What is God

The atheist is a man or woman disbelieving in a god of his own understanding. In rejecting God as an absolute principle of reality, he unjustifiably promotes his own fallible reason to omniscience, a station whose very existence he had set out to refute. Atheism, like relativism, is self-contradictory for merely logical reasons. But perhaps we may offer a few more or less intellectual and esoteric conceptions of God, in the sense of Godhead, as food for thought for those who rather see than believe.

God is:

“The coincidence of all opposites.” Rumi

“An infinite sphere whose center is everywhere and whose circumference is nowhere.” Liber XXIV Philosophorum

“The synthetic unity of all antithetic determinations.” Eugen Fink

“The permanent actuality of the Self.” Rene Guenon

“The eternal present.” Don’t Remember

“The undifferentiated and un-differentiable state of consciousness.” Tomaj Javidtash

“Awesome.” Arthur Vandelay

7 thoughts on “What is God

  1. Thank you for this. I have always loved the concept of God as an infinite sphere whose center is everywhere and whose circumference is nowhere. That is perfect.

    And I love how you describe atheists as those who, by feeling they have the capacity to know that God does not exist, thereby raise their own reason up on a pedestal to the level of omniscience (the level required to be able to know such a thing).

    I wonder if you needed to say “fallible” reason. Even if someone had infallible reason, they may not be able to know God (I’m not sure – what do you think?). I’m not dissing reason! Rather, it seems to me that reason only goes so far, then there is just BEING. To know God is to BE God (the way a thimble full of ocean water in the ocean is nothing but ocean even though it is not the whole ocean).

    I hope I expressed this clearly. I appreciate your post! Thank you.

    Liked by 2 people

    1. Thank you for your comment. I definitely agree with you on the fact that God and and the whole of spiritual order lies beyond the grasp of reason; but unfortunately the modern rational perspective assumes the reason is the ultimate means of understanding; in agreement with you I only meant to say that reason besides being limited is also fallible. I particularly like when you say knowing God is being God since that’s the only true way of knowing It.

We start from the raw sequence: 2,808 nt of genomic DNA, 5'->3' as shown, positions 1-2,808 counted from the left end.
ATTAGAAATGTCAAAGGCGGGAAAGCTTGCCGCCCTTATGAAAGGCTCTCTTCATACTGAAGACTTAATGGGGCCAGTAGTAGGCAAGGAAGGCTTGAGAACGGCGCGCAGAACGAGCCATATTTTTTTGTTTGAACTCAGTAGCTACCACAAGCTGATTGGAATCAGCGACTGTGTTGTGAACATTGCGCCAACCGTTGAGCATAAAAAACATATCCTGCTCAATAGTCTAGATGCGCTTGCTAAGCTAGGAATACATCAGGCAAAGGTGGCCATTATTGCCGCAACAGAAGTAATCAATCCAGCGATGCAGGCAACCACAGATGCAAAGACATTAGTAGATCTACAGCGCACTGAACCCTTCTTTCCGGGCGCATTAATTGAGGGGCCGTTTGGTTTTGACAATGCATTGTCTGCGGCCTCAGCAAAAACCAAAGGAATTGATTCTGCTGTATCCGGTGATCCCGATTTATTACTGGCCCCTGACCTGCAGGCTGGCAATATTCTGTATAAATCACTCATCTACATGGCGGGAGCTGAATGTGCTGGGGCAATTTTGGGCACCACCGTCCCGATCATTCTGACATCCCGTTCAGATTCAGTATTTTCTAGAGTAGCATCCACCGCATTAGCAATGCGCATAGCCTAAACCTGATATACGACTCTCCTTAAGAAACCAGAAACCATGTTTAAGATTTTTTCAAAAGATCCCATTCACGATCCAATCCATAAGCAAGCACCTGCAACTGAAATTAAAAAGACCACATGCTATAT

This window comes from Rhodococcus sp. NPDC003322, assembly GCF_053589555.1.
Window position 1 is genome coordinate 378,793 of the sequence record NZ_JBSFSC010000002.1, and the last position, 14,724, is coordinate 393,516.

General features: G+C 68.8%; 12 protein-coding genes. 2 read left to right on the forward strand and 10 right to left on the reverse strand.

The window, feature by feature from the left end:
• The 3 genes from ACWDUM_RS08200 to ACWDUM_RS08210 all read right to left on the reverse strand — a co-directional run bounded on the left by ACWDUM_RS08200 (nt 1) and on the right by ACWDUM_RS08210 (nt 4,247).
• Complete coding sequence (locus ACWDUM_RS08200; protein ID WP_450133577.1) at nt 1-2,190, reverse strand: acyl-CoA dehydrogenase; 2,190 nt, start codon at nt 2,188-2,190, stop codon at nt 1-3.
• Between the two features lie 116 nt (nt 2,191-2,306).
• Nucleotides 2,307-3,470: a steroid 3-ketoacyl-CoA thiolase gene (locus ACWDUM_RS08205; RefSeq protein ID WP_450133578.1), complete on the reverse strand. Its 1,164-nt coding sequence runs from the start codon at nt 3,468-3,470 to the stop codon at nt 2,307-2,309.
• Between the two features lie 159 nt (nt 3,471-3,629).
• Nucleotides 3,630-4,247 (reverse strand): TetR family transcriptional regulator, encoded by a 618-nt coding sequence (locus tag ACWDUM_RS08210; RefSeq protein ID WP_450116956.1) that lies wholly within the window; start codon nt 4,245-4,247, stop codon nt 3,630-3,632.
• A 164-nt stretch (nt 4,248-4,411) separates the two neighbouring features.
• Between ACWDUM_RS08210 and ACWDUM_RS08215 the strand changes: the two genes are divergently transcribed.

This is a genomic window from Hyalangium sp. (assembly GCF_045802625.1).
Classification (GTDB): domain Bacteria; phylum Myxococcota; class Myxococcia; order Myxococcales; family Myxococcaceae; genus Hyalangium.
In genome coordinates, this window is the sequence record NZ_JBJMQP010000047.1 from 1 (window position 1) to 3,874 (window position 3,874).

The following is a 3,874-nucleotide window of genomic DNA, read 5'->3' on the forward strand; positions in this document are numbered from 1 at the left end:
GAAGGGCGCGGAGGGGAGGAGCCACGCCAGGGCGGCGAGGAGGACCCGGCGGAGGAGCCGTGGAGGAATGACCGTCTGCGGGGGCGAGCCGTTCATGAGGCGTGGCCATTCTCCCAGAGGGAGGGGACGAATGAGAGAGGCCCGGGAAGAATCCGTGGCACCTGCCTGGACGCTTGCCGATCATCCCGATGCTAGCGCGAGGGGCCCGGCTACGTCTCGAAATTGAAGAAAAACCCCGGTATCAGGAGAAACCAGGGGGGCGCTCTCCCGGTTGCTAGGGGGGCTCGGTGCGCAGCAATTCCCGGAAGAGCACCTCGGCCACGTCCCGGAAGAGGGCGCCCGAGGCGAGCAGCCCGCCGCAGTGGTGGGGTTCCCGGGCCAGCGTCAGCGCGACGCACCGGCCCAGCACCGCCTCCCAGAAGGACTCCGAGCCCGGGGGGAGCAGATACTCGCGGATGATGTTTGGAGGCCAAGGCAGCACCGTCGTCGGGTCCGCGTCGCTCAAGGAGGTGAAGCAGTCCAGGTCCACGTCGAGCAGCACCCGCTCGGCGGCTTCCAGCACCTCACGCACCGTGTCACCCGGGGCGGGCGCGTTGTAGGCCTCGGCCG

Liked by 2 people

      1. well, its very early morning here and maybe i’m still slow…but the wording there caused a pause for me, too. this sorts it: ‘I only meant to say that reason besides being limited is also fallible.’ but now i am thinking that our spirituality is also fallible…ah well, intriguing as always, toomajj!

        Liked by 2 people

  2. Thank you for the post Tomaj! I really appreciate it!

    You say: “But perhaps we may offer a few more or less intellectual and esoteric conceptions of God..”
    Or maybe a direct “meeting” with what is can be sufficient. To make the grounded subjective feeling of beeing to a starting point is something that everyone (including atheists) can grasp. The notion, or more precisely; the realization, will then show that the starting point is really both the beginning and the end, whitout delay. Nothing more remains. You are what is, and that what is, is the absolute ground, aka God.

    Liked by 2 people

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